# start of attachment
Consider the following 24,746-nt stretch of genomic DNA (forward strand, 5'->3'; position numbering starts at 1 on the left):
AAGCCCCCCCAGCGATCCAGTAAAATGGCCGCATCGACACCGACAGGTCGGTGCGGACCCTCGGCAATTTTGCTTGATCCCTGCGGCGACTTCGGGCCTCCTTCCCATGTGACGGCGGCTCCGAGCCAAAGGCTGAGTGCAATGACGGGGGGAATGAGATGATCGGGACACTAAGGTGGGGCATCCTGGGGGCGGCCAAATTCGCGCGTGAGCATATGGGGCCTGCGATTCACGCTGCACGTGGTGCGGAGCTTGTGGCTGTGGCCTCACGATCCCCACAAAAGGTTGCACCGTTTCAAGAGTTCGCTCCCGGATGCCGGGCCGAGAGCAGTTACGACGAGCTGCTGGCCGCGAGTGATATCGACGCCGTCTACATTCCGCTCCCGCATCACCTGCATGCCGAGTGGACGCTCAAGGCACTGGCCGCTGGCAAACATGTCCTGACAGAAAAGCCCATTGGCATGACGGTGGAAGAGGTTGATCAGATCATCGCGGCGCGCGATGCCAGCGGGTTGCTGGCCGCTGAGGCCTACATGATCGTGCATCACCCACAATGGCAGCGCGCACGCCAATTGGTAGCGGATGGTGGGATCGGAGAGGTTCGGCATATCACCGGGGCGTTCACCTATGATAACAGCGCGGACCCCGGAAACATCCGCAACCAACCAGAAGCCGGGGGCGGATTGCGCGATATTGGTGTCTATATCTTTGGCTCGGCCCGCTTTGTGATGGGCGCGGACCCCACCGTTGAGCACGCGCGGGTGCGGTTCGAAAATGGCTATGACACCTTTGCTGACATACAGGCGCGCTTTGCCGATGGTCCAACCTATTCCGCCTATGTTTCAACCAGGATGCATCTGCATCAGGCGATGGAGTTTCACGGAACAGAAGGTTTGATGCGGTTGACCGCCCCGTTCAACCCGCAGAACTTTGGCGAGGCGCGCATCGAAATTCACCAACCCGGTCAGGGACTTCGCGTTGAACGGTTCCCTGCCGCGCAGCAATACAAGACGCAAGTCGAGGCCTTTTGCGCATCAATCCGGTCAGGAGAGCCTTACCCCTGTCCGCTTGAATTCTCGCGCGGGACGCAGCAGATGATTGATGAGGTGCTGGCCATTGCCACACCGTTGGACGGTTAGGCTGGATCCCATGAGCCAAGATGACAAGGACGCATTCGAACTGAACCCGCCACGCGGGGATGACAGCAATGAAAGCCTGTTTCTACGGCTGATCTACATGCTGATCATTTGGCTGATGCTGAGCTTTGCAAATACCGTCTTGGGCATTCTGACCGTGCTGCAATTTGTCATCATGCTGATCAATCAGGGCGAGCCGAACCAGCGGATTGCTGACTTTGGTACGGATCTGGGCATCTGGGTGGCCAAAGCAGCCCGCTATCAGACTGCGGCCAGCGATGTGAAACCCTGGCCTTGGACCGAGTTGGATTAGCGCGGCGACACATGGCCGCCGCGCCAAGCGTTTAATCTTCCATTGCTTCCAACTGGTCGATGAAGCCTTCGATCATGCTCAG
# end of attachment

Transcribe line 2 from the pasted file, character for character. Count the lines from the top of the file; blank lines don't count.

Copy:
AAGCCCCCCCAGCGATCCAGTAAAATGGCCGCATCGACACCGACAGGTCGGTGCGGACCCTCGGCAATTTTGCTTGATCCCTGCGGCGACTTCGGGCCTCCTTCCCATGTGACGGCGGCTCCGAGCCAAAGGCTGAGTGCAATGACGGGGGGAATGAGATGATCGGGACACTAAGGTGGGGCATCCTGGGGGCGGCCAAATTCGCGCGTGAGCATATGGGGCCTGCGATTCACGCTGCACGTGGTGCGGAGCTTGTGGCTGTGGCCTCACGATCCCCACAAAAGGTTGCACCGTTTCAAGAGTTCGCTCCCGGATGCCGGGCCGAGAGCAGTTACGACGAGCTGCTGGCCGCGAGTGATATCGACGCCGTCTACATTCCGCTCCCGCATCACCTGCATGCCGAGTGGACGCTCAAGGCACTGGCCGCTGGCAAACATGTCCTGACAGAAAAGCCCATTGGCATGACGGTGGAAGAGGTTGATCAGATCATCGCGGCGCGCGATGCCAGCGGGTTGCTGGCCGCTGAGGCCTACATGATCGTGCATCACCCACAATGGCAGCGCGCACGCCAATTGGTAGCGGATGGTGGGATCGGAGAGGTTCGGCATATCACCGGGGCGTTCACCTATGATAACAGCGCGGACCCCGGAAACATCCGCAACCAACCAGAAGCCGGGGGCGGATTGCGCGATATTGGTGTCTATATCTTTGGCTCGGCCCGCTTTGTGATGGGCGCGGACCCCACCGTTGAGCACGCGCGGGTGCGGTTCGAAAATGGCTATGACACCTTTGCTGACATACAGGCGCGCTTTGCCGATGGTCCAACCTATTCCGCCTATGTTTCAACCAGGATGCATCTGCATCAGGCGATGGAGTTTCACGGAACAGAAGGTTTGATGCGGTTGACCGCCCCGTTCAACCCGCAGAACTTTGGCGAGGCGCGCATCGAAATTCACCAACCCGGTCAGGGACTTCGCGTTGAACGGTTCCCTGCCGCGCAGCAATACAAGACGCAAGTCGAGGCCTTTTGCGCATCAATCCGGTCAGGAGAGCCTTACCCCTGTCCGCTTGAATTCTCGCGCGGGACGCAGCAGATGATTGATGAGGTGCTGGCCATTGCCACACCGTTGGACGGTTAGGCTGGATCCCATGAGCCAAGATGACAAGGACGCATTCGAACTGAACCCGCCACGCGGGGATGACAGCAATGAAAGCCTGTTTCTACGGCTGATCTACATGCTGATCATTTGGCTGATGCTGAGCTTTGCAAATACCGTCTTGGGCATTCTGACCGTGCTGCAATTTGTCATCATGCTGATCAATCAGGGCGAGCCGAACCAGCGGATTGCTGACTTTGGTACGGATCTGGGCATCTGGGTGGCCAAAGCAGCCCGCTATCAGACTGCGGCCAGCGATGTGAAACCCTGGCCTTGGACCGAGTTGGATTAGCGCGGCGACACATGGCCGCCGCGCCAAGCGTTTAATCTTCCATTGCTTCCAACTGGTCGATGAAGCCTTCGATCATGCTCAG